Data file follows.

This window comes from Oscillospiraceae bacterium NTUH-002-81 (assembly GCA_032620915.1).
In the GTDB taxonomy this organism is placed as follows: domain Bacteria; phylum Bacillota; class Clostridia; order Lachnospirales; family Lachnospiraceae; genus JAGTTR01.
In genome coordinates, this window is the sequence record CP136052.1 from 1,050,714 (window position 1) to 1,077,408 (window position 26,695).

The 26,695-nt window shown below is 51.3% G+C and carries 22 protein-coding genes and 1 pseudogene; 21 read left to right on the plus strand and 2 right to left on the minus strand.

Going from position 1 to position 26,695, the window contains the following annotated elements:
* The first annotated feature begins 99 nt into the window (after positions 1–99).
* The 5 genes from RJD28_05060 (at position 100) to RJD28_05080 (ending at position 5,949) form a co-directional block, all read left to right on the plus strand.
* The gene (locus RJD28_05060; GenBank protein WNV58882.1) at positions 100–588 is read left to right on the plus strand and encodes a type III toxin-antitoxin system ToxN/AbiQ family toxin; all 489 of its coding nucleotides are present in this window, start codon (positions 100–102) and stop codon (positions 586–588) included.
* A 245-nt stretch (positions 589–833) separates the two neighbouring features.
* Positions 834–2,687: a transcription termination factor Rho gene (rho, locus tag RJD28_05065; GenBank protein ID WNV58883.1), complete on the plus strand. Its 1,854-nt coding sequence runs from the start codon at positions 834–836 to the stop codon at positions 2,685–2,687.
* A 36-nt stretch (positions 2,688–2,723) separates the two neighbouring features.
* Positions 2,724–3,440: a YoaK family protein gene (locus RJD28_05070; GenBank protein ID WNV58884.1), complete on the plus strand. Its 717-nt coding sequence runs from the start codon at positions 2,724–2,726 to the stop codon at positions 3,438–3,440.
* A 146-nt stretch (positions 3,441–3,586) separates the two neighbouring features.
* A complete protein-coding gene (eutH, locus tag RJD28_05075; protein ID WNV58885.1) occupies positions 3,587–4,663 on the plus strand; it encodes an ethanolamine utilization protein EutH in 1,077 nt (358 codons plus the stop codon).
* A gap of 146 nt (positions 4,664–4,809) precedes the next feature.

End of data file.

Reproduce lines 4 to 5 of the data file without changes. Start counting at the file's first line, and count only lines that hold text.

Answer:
The 26,695-nt window shown below is 51.3% G+C and carries 22 protein-coding genes and 1 pseudogene; 21 read left to right on the plus strand and 2 right to left on the minus strand.

Going from position 1 to position 26,695, the window contains the following annotated elements: